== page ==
By Richard Hadden and Bill Catlette
genie suddenly flumed out of that Starbucks cup on
your Herman Miller desk and granted you one wish
(who gets three wishes these days?),
and you chose to wish for a new company to work
for (one you've never worked for before), which
company would you name? And put that
Fortune magazine down.
Since in our little game you have no previous
firsthand experience with the company you'd pick,
chances are your choice would be governed by one
overriding factor, comprising a host of distinct
attributes. That factor: reputation.
Reputation. Think of it as a corporate "aroma",
following a company around and making an
unmistakable impression on all who encounter it.
Sometimes the aroma is as inviting as the Cinnabon
smell emanating from the last airport terminal you
passed through. Sometimes it's more like the jet
fumes you ingested moments later.
Some corporate reputations have remained positively
stable over a long period of time - companies like
Starbucks, Germany's Hexal AG, General Electric,
Johnson and Johnson, and Southwest Airlines. The
value they've racked up, owing to their reputations,
Recognizing this, relative reputation newcomers like
India's Birla Sun Life Insurance, America's JetBlue
Airways, Dell, and the Admiral Group in the U.K., have
sprung on the scene. If they show staying power
(reputation, by definition, develops over time), they
too will see the value of their reputations on the
asset side of the balance sheet. Dell, in fact, just
got the nod from Fortune as the "Most Admired"
company in the US.
With the power both to attract and repel, reputation
is something that no one - and no employer - can
take for granted. It must be managed and
maintained. It can change, over time, for the better,
or more quickly for the worse. That's just the way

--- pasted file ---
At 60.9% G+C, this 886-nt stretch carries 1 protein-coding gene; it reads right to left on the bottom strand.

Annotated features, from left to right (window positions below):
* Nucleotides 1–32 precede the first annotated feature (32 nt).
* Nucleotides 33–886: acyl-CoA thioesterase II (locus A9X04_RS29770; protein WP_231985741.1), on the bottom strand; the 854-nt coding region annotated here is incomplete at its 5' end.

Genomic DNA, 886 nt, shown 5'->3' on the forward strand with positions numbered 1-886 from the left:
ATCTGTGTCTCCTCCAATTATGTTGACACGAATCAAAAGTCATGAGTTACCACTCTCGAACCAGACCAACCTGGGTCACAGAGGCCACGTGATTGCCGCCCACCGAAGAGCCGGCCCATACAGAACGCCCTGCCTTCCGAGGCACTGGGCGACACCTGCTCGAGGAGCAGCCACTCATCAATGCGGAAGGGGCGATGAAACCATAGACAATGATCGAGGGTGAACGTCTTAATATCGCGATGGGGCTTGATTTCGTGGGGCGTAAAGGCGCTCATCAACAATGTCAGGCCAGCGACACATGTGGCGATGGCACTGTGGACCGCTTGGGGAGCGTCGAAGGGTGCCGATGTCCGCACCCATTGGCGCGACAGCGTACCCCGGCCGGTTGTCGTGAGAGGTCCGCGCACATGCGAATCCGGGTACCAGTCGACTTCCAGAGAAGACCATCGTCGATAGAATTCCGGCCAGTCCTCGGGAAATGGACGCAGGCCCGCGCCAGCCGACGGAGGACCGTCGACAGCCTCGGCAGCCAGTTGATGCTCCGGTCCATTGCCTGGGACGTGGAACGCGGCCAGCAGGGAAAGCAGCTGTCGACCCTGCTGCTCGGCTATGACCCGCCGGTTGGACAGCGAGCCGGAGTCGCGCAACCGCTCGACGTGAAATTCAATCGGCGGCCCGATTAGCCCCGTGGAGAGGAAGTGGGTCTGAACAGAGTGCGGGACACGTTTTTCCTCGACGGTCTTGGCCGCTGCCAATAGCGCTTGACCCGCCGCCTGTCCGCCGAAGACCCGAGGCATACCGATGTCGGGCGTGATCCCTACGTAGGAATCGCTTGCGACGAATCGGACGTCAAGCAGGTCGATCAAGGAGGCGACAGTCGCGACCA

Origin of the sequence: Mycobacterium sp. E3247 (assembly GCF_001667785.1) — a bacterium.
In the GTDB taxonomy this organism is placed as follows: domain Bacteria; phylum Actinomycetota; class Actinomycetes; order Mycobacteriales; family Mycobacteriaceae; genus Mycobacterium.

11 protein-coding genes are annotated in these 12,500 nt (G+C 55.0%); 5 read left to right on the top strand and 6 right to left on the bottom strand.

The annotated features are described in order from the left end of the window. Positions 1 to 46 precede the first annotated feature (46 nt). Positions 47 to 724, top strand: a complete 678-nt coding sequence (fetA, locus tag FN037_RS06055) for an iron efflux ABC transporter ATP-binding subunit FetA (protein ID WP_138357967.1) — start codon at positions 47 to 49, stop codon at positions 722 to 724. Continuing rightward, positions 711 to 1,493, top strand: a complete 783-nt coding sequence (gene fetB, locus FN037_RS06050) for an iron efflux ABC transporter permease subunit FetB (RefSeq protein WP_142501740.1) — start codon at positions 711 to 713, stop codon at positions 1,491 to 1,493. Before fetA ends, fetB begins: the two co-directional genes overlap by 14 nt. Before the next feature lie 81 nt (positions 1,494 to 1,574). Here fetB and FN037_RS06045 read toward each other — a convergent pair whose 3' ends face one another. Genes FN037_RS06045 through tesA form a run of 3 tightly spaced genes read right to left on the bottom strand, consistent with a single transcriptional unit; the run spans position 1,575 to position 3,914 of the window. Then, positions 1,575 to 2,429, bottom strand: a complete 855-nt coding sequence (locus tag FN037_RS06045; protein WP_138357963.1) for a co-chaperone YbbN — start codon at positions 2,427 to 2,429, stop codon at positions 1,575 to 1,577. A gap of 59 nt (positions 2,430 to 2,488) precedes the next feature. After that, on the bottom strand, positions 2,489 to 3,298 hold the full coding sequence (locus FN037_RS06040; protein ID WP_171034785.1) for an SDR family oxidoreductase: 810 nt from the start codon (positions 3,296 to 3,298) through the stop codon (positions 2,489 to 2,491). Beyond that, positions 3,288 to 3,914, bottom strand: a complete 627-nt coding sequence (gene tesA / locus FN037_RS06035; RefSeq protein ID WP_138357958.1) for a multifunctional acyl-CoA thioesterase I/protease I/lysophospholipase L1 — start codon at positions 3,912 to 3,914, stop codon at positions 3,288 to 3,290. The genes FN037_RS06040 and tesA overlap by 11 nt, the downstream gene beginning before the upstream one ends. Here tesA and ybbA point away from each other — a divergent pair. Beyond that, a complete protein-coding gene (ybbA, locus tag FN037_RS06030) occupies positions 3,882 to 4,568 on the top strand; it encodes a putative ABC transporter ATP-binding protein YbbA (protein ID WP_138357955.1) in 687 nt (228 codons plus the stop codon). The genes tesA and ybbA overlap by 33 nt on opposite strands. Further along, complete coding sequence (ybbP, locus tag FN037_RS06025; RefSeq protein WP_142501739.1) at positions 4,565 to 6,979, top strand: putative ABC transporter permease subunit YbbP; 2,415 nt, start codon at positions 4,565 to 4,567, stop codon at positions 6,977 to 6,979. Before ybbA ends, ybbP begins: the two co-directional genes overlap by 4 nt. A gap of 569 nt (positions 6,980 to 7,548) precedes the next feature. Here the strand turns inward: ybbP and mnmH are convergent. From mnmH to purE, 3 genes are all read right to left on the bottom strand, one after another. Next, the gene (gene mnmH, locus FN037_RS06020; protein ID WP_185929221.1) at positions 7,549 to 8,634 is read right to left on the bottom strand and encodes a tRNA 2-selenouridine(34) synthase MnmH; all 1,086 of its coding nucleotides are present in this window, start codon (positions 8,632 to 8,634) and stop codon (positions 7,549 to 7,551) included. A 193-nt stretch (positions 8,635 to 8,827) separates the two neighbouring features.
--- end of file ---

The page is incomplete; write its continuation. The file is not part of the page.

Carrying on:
things are. And your reputation as an employer, as a
manager, as a colleague, matters. A lot.
Just as employers develop reputations, so do
Just ask Martha Stewart, Dan Rather, Kobe Bryant,
or Michael Jackson. They've learned more recently
about reputation than they ever wanted to
So have companies like Wal-Mart, AIG, Winn-Dixie,
and just about any US network airline you'd care to
name. And it doesn't seem to matter if one's
reputation is "deserved" or not. Reputation is
Whether you like Martha or not (we're not big fans),
you have to admire the way she stepped up to the
plate, took her medicine, and emerged from what she
called "the place I was staying", smelling like a
freshly cut rose garnished with baby's breath and
displayed in an art deco single-stem vase swaddled
at the base in organic muslin.
Dan Rather, on the other hand, hauled anchor and
sailed into the sunset last week, with arguably fewer
admirers after a thirty-year career than the Founder
of Martha Stewart Living Omnimedia (or as one
pundit misspoke, "Martha Stewart Living On The
In the same way that your company's reputation as
a place to work makes all the difference in the talent
game, so does your personal reputation as a
How well you preserve, protect, and groom your
reputation, not by surface or artificial manipulations,